Delmont couple looks back on lifetime of serving The Salvation Army

Walter and Lucille Bossart sit for a portrait at the Salvation Army in Delmont on Tuesday, May 6, 2014.
Walter and Lucille Bossart sit for a portrait at the Salvation Army in Delmont on Tuesday, May 6, 2014.
Photo by Brian F. Henry | Tribune-Review
| Sunday, May 11, 2014, 10:20 p.m.

Those who know Walter and Lucille Bossart sometimes refer to them as “Mr. and Mrs. Salvation Army.”

The Delmont couple has been married for about 43 years, and they have been giving back to their community for 42.

The Bossarts have spent the past four decades volunteering with the Delmont Salvation Army. Walter Bossart, 78, acts as vice chairman and service center director, while Lucille, 73, serves as human services secretary.

“When we first started out, if we got $3,000 in ‘Red Kettle' money, we thought we were doing something good,” Walter Bossart said. “Last year we took in $16,000.

“I consider myself blessed,” he said.

Bossart, formerly of New Stanton, met his wife through a cousin who lived across the street from her in Delmont. She had been a widow for seven years and had two young sons, Don and William Cline.

A blind date at the Apple Hill Playhouse and a year of courtship later, the Bossarts wed in 1971. Soon after, their neighbor encouraged Walter Bossart to join the Delmont Salvation Army.

“They didn't do much back then, but they rang the kettle bell,” he said, adding that the group had only “two galvanized buckets, painted red with a wire mesh on top.”

During their years of service, the Bossarts implemented several additions to the Delmont Salvation Army, such as founding its Freeport Street thrift store and setting up the organization's first canteen vehicle in the 1980s. Their sons, who volunteered with the fire department and ambulance crew, bought an old Cadillac ambulance for $1 and refurbished it.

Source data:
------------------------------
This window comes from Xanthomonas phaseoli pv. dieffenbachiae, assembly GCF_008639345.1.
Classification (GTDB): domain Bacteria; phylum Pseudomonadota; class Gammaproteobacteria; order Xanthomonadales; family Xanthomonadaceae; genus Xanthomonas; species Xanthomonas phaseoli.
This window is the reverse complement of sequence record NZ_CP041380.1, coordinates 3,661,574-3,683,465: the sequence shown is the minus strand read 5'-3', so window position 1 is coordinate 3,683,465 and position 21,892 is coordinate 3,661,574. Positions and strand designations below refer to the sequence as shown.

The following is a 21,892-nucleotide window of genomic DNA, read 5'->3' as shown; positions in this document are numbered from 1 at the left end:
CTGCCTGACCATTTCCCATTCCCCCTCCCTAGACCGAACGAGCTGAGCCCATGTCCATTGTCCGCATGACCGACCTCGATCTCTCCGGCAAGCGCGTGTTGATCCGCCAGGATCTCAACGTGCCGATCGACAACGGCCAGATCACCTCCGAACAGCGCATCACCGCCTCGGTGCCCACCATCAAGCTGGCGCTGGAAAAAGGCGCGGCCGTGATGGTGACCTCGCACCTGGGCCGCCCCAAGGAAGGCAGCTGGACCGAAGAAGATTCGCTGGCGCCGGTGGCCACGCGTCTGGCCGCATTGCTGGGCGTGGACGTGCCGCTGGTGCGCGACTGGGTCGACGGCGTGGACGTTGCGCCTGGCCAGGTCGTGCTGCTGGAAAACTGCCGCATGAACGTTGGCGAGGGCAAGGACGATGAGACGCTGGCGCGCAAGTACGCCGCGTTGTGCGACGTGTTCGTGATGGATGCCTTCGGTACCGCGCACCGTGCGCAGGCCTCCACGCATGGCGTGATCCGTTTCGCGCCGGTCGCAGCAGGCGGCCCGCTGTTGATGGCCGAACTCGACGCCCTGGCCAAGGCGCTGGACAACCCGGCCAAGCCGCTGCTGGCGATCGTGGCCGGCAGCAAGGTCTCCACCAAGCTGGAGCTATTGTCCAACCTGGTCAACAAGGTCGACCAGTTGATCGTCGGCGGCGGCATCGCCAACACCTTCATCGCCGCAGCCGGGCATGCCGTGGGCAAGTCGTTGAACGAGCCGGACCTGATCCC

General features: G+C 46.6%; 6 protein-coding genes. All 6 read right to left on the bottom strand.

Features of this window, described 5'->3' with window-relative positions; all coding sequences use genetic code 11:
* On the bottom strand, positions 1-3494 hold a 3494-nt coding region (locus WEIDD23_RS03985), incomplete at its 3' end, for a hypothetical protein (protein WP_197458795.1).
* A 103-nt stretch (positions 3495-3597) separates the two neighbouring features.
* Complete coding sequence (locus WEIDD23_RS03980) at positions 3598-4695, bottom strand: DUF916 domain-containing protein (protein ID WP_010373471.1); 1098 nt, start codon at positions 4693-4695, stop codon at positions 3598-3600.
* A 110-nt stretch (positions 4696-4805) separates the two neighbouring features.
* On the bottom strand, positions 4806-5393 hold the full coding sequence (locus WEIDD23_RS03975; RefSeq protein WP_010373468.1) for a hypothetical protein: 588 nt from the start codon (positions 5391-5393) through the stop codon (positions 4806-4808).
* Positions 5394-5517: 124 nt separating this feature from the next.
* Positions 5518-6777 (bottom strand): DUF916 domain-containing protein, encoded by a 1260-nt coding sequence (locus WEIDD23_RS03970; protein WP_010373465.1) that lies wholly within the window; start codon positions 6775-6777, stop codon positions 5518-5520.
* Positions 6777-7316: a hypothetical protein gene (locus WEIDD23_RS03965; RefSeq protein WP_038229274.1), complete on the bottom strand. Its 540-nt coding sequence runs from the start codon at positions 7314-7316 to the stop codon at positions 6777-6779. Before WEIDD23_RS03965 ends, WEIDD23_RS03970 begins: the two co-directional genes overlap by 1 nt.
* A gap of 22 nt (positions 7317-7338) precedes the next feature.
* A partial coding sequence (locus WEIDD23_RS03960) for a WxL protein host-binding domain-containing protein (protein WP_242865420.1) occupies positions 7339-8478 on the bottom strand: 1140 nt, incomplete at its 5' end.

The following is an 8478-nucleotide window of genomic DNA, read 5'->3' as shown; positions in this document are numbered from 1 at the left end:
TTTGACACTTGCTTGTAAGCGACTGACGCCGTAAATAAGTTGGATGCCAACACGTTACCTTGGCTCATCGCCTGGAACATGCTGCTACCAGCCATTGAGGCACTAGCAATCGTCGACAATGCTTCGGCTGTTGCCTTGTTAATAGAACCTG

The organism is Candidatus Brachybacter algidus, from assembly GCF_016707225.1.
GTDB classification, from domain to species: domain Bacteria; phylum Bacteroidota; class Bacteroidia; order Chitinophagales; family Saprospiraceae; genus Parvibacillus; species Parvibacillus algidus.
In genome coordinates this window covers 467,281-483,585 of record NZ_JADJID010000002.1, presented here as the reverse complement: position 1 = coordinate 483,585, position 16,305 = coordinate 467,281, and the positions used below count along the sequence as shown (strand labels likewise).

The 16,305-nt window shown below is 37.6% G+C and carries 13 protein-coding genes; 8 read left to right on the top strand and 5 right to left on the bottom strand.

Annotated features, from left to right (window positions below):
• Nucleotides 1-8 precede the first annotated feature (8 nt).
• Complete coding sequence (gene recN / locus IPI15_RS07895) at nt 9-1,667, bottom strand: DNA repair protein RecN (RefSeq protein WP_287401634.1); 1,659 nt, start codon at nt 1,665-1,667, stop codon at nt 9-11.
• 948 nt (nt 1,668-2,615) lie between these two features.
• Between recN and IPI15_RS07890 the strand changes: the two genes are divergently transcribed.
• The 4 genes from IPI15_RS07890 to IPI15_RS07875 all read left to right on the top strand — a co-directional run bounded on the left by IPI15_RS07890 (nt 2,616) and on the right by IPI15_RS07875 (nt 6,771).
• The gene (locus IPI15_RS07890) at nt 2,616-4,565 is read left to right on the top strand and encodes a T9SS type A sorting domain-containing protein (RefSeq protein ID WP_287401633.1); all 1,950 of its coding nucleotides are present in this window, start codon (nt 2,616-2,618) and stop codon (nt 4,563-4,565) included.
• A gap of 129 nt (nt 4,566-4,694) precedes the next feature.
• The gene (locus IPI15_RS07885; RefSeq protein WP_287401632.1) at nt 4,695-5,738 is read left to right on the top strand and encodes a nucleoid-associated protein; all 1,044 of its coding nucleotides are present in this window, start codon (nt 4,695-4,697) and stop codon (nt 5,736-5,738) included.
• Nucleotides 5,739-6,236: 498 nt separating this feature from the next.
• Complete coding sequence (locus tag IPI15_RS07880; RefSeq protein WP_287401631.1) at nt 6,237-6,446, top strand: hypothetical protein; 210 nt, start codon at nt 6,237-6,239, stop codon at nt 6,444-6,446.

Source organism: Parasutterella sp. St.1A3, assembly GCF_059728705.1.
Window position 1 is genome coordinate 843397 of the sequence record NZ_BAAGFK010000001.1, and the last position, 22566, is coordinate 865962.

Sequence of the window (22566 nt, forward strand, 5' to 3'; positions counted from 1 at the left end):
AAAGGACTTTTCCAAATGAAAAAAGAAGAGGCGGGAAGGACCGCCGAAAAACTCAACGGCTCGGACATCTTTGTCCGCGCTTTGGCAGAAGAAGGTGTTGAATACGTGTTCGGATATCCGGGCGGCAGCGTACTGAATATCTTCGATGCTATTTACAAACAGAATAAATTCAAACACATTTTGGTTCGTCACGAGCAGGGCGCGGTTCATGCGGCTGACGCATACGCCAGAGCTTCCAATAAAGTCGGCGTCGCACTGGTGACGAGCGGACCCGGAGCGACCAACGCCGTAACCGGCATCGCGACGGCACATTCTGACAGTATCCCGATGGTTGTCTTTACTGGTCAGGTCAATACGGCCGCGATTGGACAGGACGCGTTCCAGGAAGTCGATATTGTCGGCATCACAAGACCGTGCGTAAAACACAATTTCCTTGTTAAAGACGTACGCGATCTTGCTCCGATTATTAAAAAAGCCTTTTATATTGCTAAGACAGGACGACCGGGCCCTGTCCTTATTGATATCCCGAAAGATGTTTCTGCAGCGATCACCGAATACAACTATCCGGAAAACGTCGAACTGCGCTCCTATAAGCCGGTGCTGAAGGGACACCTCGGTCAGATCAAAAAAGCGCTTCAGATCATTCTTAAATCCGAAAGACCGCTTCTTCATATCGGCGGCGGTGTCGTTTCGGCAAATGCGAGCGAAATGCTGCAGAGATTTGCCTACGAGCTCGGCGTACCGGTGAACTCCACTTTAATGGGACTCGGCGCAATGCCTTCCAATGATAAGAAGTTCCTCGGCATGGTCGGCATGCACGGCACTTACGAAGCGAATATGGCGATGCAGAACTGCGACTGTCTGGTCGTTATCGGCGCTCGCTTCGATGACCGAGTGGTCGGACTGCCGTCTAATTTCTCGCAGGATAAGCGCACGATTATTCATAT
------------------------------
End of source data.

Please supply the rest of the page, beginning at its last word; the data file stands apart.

“It won a lot of trophies at parades after we re-did it,” said their son, Don Cline, 52, of Delmont.

The organization has upgraded to a newer vehicle and provided water and food during various emergency situations, such as a manhunt in Murrysville in the 1990s, a tornado in Greensburg in the 1980s and flooding in Tarentum and Export years ago, Lucille Bossart said.

“We go to any kind of disaster,” she said.

Cline still volunteers for the Salvation Army, and two years ago he retired from the Delmont Fire Department, where he was chief for 12 years. Giving back to the community has become a “family deal,” he said.

“I guess we all learned to help people,” he said.

In 2005, the Bossarts built the Delmont Salvation Army Service Center on West Pittsburgh Street, where they distribute furniture to those in need and hold flea markets during the summer.

“People just love to come here because we get pretty decent stuff,” Walter Bossart said.

They participate in Project Bundle-Up, Treasures for Children and Operation Santa Claus. They aid families displaced because of house fires and collect funds for children who need clothing. The Bossarts have 20 volunteers helping them fulfill their goals.

“People ask me, ‘How do you get all these people to do work for you for nothing?' ” Walter Bossart said. “I say, ‘I have charisma.' ”

He credits the Rev. Ed Bastille and the Rev. Glen Burrows, previous Delmont Salvation Army chairmen, with giving him motivation.

“All I needed was a little bit of a push,” he said. “I've got the gift of the gab.”

The Bossarts have amassed several accolades, including Salvation Army's Volunteers of the Year award in 1985, Paul Harris Fellow awards from the Delmont-Salem Rotary Club and a certificate from Rep. Tim Krieger, R-Hempfield, acknowledging their service.

In 2005, Walter and Lucille received the William Booth and Catherine Booth Awards, respectively, from the Salvation Army as recognition for opening the service center.

“I was speechless,” Walter said of receiving the award. “All I could say was thank you to my volunteers.”

“It's much appreciated,” Lucille Bossart said.

Though Walter would like to find someone to take on his duties, the couple said they are still on call seven days a week.

“It's a full-time job,” Lucille Bossart said. “There's still a need, and when people come, what are you going to do?”

Nicole Chynoweth is a staff writer for Trib Total Media. She can be reached at 724-850-2862 or

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